Geothermal System Gets Efficiency Boost At College Science Center
Saint Vincent College, located on a 200-acre campus just 40 miles outside of Pittsburgh, places environmental stewardship as a top priority. Central to this belief is energy efficiency and sustainability, which are demonstrated in a recent renovation and construction project which included the 57,000-sq-ft addition to its Sis and Herman Dupré Science Pavilion.
According to Saint Vincent College, the goal for the LEED® gold-certified facility was to make “improvements to the quality of the site, reduce water and energy consumption, and use materials which reduce the impact on the environment whilst providing a healthy and safe place for faculty members and students to work.” One of the unique components of this design is a custom geothermal heating and cooling system.
The facility features a three-story all-glass atrium, solar electrical panels on the atrium roof system, and 225 geothermal wells, providing heating and cooling from the earth. This geothermal system controls the heating and cooling of the building through a loop system, which is buried underground.
According to the project architect, Alan Hohlfelder, “the ground remains a constant 55 degrees, and the system works to draw heat or cold from the building depending on the season.” He adds that the ground then acts as a heat transfer medium and the temperature is regulated through the wells.
The college found that although geothermal systems are often simpler and easier to maintain compared to more conventional systems, sometimes the geothermal systems take longer to transition to a warmer or cooler temperature. This can especially be cumbersome in a climate such as Pennsylvania, where temperature swings are common in the fall and spring.
In 2017, the college will complete an 11,000-sq-ft addition to the science center, the James F. Will Engineering and Biomedical Sciences Hall. The addition will use the existing geothermal system to heat and cool the building. The engineers studied two alternatives to upgrade the cooling side of the system. One was to drill additional wells to expand the capacity of the system on the warmest of days. The other alternative was to install a Motivair MFC dry fluid cooler and DPS pump package to supplement the geothermal system.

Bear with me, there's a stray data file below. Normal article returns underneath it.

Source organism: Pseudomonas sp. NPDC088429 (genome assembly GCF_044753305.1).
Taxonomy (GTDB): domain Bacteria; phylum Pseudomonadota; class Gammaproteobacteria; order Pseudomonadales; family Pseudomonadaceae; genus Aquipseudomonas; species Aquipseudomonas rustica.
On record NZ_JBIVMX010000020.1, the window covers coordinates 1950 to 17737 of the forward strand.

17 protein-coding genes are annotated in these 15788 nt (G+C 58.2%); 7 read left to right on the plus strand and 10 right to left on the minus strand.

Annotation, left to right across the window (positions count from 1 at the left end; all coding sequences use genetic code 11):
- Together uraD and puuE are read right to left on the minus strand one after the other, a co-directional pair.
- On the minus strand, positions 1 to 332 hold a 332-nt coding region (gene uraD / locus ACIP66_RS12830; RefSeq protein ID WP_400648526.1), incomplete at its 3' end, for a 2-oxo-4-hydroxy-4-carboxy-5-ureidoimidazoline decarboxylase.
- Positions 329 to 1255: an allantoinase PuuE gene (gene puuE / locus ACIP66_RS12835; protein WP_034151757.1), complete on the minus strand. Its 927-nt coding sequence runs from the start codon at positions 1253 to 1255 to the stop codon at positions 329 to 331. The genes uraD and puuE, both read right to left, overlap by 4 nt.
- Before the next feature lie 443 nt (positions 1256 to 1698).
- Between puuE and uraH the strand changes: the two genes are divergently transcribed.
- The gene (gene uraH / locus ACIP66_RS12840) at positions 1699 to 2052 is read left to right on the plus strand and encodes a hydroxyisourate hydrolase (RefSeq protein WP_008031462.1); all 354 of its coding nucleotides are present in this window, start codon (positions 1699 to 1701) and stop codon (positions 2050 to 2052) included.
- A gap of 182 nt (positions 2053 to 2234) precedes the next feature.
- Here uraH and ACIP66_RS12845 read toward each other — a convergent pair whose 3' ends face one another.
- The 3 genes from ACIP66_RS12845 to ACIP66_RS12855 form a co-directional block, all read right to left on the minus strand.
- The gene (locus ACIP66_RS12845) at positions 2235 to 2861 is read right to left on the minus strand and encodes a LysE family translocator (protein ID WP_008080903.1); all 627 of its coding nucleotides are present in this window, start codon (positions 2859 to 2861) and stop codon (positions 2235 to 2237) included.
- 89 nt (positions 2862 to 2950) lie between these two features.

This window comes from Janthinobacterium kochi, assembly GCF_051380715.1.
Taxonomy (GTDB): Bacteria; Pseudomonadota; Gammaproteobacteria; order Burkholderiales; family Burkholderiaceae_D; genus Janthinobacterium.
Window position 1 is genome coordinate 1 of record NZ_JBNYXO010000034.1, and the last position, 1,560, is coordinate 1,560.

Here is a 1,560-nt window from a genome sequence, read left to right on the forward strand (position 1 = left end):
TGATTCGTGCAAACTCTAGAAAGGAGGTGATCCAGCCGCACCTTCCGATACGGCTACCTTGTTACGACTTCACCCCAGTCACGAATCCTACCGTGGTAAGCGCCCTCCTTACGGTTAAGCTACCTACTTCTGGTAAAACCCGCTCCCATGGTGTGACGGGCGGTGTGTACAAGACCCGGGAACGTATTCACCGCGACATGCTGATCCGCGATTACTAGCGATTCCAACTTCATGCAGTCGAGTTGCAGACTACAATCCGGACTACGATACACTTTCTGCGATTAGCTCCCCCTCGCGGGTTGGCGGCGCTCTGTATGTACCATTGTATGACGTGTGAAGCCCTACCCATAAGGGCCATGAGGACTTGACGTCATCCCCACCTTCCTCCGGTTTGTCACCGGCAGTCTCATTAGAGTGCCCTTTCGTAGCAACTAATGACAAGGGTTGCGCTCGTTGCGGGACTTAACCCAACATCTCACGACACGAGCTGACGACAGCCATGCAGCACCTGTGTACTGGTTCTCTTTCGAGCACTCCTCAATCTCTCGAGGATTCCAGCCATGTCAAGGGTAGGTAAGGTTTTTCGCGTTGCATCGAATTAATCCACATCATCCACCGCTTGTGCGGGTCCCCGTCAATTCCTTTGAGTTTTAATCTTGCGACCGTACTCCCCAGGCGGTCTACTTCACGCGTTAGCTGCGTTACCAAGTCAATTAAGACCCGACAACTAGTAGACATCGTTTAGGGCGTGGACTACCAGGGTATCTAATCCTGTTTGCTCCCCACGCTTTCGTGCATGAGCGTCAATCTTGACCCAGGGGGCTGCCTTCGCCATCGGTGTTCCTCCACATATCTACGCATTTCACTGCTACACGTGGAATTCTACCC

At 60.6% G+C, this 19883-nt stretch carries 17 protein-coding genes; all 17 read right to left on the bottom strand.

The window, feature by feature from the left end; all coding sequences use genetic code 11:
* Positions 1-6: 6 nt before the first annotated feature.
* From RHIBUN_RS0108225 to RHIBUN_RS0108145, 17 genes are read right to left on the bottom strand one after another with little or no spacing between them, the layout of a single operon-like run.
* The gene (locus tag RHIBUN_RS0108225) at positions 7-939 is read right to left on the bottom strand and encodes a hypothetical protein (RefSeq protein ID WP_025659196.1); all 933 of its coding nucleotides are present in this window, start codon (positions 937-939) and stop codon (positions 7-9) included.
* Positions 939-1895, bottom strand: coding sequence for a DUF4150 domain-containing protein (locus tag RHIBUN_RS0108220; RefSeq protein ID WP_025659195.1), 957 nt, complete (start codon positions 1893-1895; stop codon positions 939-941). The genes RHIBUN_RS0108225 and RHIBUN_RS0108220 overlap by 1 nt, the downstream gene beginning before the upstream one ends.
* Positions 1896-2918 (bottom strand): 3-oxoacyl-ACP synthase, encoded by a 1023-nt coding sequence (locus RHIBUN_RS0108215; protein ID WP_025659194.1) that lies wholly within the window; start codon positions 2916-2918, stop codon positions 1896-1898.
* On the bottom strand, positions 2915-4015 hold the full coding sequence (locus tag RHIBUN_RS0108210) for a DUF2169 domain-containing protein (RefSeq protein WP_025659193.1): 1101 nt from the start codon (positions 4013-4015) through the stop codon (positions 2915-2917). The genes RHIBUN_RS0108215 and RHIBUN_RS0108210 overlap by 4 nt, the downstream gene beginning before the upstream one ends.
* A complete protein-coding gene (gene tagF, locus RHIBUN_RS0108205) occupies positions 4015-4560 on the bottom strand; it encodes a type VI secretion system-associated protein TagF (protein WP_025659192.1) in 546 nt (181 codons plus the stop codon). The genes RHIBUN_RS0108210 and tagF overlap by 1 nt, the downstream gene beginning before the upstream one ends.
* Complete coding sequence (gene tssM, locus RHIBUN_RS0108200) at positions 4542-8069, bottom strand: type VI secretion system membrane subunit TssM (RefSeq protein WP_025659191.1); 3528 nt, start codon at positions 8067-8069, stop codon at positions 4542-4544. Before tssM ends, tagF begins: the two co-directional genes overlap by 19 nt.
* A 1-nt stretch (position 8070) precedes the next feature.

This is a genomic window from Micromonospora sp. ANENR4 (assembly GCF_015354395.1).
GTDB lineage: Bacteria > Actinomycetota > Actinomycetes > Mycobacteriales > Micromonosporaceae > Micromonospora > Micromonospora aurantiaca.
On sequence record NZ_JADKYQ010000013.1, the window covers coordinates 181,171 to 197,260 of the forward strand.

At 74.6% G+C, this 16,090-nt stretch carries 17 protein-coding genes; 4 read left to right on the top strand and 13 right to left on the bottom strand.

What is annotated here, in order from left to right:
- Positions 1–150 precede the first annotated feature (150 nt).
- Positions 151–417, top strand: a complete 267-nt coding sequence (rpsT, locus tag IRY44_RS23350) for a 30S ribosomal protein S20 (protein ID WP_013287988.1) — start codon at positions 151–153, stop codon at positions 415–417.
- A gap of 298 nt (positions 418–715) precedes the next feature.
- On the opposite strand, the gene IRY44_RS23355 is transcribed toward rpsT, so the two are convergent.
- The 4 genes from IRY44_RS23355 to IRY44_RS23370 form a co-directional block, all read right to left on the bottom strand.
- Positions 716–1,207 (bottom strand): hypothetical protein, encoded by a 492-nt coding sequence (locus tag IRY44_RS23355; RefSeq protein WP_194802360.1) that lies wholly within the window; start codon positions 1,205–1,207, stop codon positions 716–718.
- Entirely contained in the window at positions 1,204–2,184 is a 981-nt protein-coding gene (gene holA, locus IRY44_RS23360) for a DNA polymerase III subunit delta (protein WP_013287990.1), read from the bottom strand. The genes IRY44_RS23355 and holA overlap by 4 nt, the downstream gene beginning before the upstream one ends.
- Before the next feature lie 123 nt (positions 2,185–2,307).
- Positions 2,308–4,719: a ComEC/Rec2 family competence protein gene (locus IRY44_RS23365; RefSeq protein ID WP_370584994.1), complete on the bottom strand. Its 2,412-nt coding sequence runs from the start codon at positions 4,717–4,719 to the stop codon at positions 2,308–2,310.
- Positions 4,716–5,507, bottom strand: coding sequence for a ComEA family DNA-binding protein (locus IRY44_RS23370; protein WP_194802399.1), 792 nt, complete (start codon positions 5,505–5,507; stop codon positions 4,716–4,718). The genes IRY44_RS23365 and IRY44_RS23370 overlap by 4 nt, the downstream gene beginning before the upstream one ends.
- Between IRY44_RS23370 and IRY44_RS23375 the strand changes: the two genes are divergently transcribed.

A Motivair MFC dry fluid cooler and DPS pump package were selected for the project due to cooling capacity and design flexibility. This system also proved to be less expensive than expanding the well field. The MFC-1400 Vertical Airflow Fluid Cooler provided Saint Vincent with 900 MBH (75 tons) of additional cooling capacity. The DPS consisted of two pumps, controls, and piping specialties, which minimized the piping modifications required in the building and loop. In addition, the pump package was contained in a lit, weather-resistant enclosure for serviceability.
Since footprint was a concern, Motivair offered the client a solution in which the pumps would be directly mounted to the fluid cooler, so it could be packaged as one unit. This eliminated the need for additional space and redundant pipes and connections, which would have been required on two separate units.
According to the college, while the initial cost to build the eco-friendly space may have been high, the payback for the 108,000-sq-ft science center as a whole has been much greater because of the energy savings over the long term. The building has proven to be functional while at the same time adhering to the school’s core value of environmental stewardship.